Introduction to testing with Mocha & Keploy

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Pradhyuman Sharma
Table of Contents

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Hello developers! I hope you are all enjoying the process of writing test cases. Let out a sigh of relief.

No matter what type of application is being developed, it should always be tested before being released. Testing frameworks such as Jest, Jasmine, QUnit, Karma and Cypress are just a few of the many options available. Mocha is among the most commonly used testing frameworks for JavaScript.

What is Mocha?

Mocha is a widely used JavaScript testing framework that provides a flexible and powerful environment for running tests. It is designed to be simple yet comprehensive, allowing developers to write test cases and assertions with ease.

Mocha supports multiple testing styles, including synchronous and asynchronous testing. This set of features is quite rich. It provides support for browser and Node.js environments, test coverage reporting, and customizing report formats.

With Mocha, developers can organize their tests into suites and use various hooks to manage test setup and teardown. Its popularity stems from its simplicity, and extensive community support, making it a go-to choice for testing JavaScript applications.

One of the key features of Mocha is its support for various testing styles and methodologies. It offers both synchronous and asynchronous testing capabilities, making it easy to handle different types of code structures. Mocha provides a rich set of built-in functions and APIs for organizing and structuring tests, including features like test suites, test cases, hooks, and assertions. This allows developers to write comprehensive test suites that cover different aspects of their application's functionality.

You can use it with many assertion libraries, usually with Chai. However, for this simple demonstration, I am using the assert library.

Getting Started

You can check the official documentation for Mocha. It is pretty simple to install just:

$ npm install mocha
$ mkdir test
$ $EDITOR test/test.js

Please create a folder called "tests" in the main directory of our project. We will use this folder to store all the code for our tests. It will make sure they are well-organized and distinct from other files.

Let's create a file say sum.js and inside it a sum function in our root directory of the project:

function sum(num1, num2){
    return num1 + num2;
}
exports.sum = sum

Now let's create a sample test

First, open your /tests folder and create a new file called sumTest.js. Once you have done that, let's proceed to create a test.

const assert = require('assert');
 const { sum } = require('../sum');
describe("sum", function() {
  it("adds numbers", function() {
       assert.equal(sum(2, 3), 5);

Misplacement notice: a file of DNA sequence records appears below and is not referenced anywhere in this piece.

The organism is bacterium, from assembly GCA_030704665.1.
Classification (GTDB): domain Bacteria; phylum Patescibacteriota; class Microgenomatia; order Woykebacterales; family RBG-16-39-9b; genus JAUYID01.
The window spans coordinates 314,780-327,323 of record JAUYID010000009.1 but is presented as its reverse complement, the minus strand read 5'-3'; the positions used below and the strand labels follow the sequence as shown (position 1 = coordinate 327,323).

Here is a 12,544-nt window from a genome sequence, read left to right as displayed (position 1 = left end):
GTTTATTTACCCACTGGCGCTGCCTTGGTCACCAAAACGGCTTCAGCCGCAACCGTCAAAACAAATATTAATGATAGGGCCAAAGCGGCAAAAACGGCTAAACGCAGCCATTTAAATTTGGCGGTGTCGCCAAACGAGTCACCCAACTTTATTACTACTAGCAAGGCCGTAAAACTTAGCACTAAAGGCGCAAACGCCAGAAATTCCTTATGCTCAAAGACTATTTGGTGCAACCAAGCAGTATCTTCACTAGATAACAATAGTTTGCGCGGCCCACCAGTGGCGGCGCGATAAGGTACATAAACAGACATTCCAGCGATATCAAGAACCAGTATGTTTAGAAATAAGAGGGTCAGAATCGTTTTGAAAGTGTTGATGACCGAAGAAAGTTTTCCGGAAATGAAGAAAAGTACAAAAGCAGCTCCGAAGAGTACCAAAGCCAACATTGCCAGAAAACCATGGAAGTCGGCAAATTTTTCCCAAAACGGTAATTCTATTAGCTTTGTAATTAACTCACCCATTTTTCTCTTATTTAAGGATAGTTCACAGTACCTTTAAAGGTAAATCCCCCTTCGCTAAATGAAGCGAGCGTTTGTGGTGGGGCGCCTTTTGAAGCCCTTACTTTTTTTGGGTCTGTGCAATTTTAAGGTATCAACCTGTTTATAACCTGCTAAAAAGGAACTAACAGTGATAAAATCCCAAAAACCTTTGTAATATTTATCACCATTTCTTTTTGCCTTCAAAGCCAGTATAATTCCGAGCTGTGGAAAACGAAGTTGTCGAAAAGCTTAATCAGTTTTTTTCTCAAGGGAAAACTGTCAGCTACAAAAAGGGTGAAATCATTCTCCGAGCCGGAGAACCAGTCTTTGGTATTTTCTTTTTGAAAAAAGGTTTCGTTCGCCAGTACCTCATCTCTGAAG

});
});

Run test

Note:- To run the test you must have set up a test script in package.json(as mentioned in the mocha's documentation):

"scripts": {
  "test": "mocha"
}

After that just hit a simple command in your terminal:

npm test

The result should be displayed like this in your terminal:

test.PNG

Well done! The test is passed. It means our function should be working as we intended.

Furthermore, we also have hooks in Mocha

Mocha allows you to create test hooks. Hooks are essentially instructions that are set to execute before or after tests. They are beneficial for establishing prerequisites for tests or tidying up assets once tests are completed. These hooks provide a convenient way to prepare for tests and handle necessary cleanup tasks afterward.

  • before()

  • beforeEach()

  • after()

  • afterEach()

check-in official docs for more here

That's it

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When it comes to testing, we have a free open-source tool called Keploy that anyone can use without charge!

kp.png

Keploy is a no-code testing platform that generates tests from API calls. It converts API calls into test cases. Mocks are automatically generated with the actual request/responses.

Therefore, it is unnecessary to create lengthy test scenarios. Just integrate it into your project and that's it. It is available with different SDK support. Go check keploy docs for integrations and integrate them into your main project according to the desired SDK.

Also, keploy supports mocha integration for typescript/javascript SDK where we can see our test coverage. Kindly refer to its official docs here. Please feel welcome to take a look at it!

So finally...that's it for this blog !!... Hope you all like and enjoy it!!

Some readings to get started with:

Thank you for reading!

Author

Taggedapisjavascriptkeploytestingunit-testing


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